If you are getting divorced in South Carolina, do you know what property you get to keep and what you will have to split with your spouse? What about whether you'll be responsible for your spouse's credit card debt? Here are the rules.
When faced with the task of dividing property at the end of your marriage, it is usually worth the effort to work with your spouse on a marital settlement agreement – a written document that tells the court how the spouses want to divide their property. If you can't work with your spouse, or if there are certain assets that are in dispute, then the court will distribute the property for you based on a system called equitable division.
Equitable division (or "equitable apportionment" in South Carolina law) means that the property will be split between spouses in a way that is equitable. The court decides what's equitable, or fair, based on a set of factors designed to show the complete picture of the marriage's financial health and what each spouse will need to move forward after divorce. The division does not have to be equal to be fair.
Before the court can divide your property, it needs to know which property belongs to the marriage –the marital property – and which property belongs to each of the two spouses – the non-marital property. Marital property is property acquired or earned during the marriage, regardless of what the title to the property might say. Property used for the benefit of the marriage or shared with the other spouse, even if it started out as separate property, may also be considered marital property. All the marital property must be divided between the spouses when the marriage ends.
Generally, non-marital property is property that either belonged only to one spouse before marriage or was acquired after the filing for divorce. Among other things, it could include some property given only to you during the marriage, like a gift of antique golf clubs from your grandfather or an inheritance upon the death of your great aunt. In South Carolina, non-marital property remains in the hands of the spouse who owned it before or during the marriage.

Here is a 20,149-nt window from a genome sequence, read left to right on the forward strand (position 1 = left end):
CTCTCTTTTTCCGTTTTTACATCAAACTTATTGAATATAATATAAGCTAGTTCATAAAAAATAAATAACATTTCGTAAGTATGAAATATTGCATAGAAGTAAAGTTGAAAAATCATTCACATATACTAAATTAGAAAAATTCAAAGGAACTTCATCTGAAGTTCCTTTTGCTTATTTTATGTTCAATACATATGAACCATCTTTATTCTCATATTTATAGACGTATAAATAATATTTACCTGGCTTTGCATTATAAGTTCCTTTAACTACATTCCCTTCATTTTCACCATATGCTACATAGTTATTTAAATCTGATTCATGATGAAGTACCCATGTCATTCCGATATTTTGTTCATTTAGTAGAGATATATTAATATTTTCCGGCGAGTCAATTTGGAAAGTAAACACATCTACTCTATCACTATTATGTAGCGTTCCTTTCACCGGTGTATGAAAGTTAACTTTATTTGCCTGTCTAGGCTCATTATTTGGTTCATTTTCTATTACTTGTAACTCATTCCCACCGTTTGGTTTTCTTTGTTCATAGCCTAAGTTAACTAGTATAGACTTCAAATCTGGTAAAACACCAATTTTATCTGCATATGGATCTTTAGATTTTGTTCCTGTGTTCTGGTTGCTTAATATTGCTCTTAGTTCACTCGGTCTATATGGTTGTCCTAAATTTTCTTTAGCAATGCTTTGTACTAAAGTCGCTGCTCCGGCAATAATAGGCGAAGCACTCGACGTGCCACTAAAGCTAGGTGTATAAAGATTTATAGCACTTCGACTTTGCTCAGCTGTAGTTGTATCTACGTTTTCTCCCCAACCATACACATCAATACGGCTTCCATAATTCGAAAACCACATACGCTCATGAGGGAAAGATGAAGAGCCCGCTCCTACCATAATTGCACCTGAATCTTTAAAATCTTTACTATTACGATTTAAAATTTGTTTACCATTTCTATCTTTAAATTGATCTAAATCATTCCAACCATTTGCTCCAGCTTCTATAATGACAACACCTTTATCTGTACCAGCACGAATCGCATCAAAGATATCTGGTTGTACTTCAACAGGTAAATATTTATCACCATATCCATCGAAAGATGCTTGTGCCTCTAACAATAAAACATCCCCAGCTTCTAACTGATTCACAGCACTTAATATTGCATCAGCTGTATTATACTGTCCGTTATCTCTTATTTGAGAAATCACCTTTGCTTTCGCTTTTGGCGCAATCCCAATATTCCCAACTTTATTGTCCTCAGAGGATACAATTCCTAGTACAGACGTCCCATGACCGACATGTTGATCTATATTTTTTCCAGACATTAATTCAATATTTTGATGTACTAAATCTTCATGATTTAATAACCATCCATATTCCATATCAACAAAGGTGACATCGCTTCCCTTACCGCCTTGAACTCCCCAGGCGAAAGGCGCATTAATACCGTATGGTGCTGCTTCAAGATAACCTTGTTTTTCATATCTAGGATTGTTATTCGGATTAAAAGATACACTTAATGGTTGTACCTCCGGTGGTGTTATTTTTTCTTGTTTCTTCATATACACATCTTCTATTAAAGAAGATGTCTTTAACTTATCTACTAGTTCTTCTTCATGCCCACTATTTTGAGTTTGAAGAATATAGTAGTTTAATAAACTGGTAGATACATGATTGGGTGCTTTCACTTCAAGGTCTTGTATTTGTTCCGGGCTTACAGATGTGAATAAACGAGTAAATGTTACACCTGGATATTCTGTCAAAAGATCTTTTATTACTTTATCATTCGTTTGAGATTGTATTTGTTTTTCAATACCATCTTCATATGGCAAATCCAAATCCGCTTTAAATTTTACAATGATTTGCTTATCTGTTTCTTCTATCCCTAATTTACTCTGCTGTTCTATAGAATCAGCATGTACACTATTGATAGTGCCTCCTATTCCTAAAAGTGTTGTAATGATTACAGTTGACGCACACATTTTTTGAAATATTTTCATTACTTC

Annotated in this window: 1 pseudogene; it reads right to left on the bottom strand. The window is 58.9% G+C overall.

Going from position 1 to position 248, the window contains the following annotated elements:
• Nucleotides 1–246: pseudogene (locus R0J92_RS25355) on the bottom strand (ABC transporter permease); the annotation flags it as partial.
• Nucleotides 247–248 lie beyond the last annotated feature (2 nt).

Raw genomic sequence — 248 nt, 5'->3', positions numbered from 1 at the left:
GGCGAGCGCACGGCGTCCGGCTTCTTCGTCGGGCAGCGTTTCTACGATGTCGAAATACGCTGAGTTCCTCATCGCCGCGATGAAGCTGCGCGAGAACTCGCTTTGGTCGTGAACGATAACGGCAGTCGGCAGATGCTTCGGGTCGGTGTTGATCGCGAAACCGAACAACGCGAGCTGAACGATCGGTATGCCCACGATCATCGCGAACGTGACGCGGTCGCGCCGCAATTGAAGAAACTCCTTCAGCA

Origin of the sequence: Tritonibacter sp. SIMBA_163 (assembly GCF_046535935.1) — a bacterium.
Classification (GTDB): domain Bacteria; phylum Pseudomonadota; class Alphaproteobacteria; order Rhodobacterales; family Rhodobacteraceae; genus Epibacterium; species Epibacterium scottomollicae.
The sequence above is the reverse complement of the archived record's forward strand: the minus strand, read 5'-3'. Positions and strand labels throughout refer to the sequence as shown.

The most common types of property divided at divorce are real property like the family home, personal property like jewelry, and intangible property like income, dividends, and benefits. All of your debts must be divided as well, just like your property. If your spouse racked up credit card debt or made poor investments with marital funds during marriage, then that debt belongs to the marriage and you could be held responsible for part of it.
Where one spouse engaged in financial misbehavior – say, your spouse gets habitually drunk and gambles away the savings account – the court will weigh that factor in deciding how much of the debt you have to shoulder. Incidentally, in this example the drinking problem does not need to be the basis for your divorce (you could have filed on other grounds, like the two of you have lived separate and apart for one year). What matters is that the misconduct had an impact on marital resources.
In order to divide property, the court must characterize any disputed item of property as marital or separate, and evaluate the property's value, usually using information provided by the spouses. Once all the property is valued, the court will divide it based on a number of factors, including your monetary and non-monetary contributions to the marital property. Monetary contributions are property (other than non-marital property) and appreciation in the value of the property, income, and the use of non-marital funds for the benefit of the marriage. Non-monetary contributions include homemaking, child-care services, and other unpaid work.
The law says the court will look at the quality of these contributions rather than their mere existence. So the time and effort you spent remodeling the family home will count for less if you did a bad job of it. Also, the court is more likely to give you the family home if there are children of the marriage who live with you most of the time.
Other factors include the length of your marriage, the ages and health of each spouse, the amount of non-marital property, and any fault that may have affected marital resources, as described above. Additional factors account for each spouse's need for additional education or training, retirement benefits, debts or liens on property, any alimony due, and tax consequences. The court is free to give more weight to certain factors and will consider them again when calculating alimony payments.
Alimony (or spousal support) is a payment from one spouse to the other to help the recipient spouse maintain a lifestyle as close as possible to the one they had during marriage. In South Carolina, the court will evaluate a spouse's needs for alimony based on the same factors as the ones used for property division above. Although the court has wide discretion in what to award and how it must be paid, any order to pay alimony must be fair. Payments could be periodic (monthly, for example), in a lump sum (one payment), rehabilitative (giving a spouse help to find a job or complete training) or as reimbursement (paying the recipient spouse from the obligated spouse's future earnings where the obligated spouse improved earning capability during marriage).
Additionally, if you have asked the court for alimony and are considering a romantic fling before the court has entered an order for alimony in your favor, think again. South Carolina law says a court can't give you alimony if you commit adultery before either you sign a written marital property agreement or the court has entered a permanent order for alimony, whichever happens first.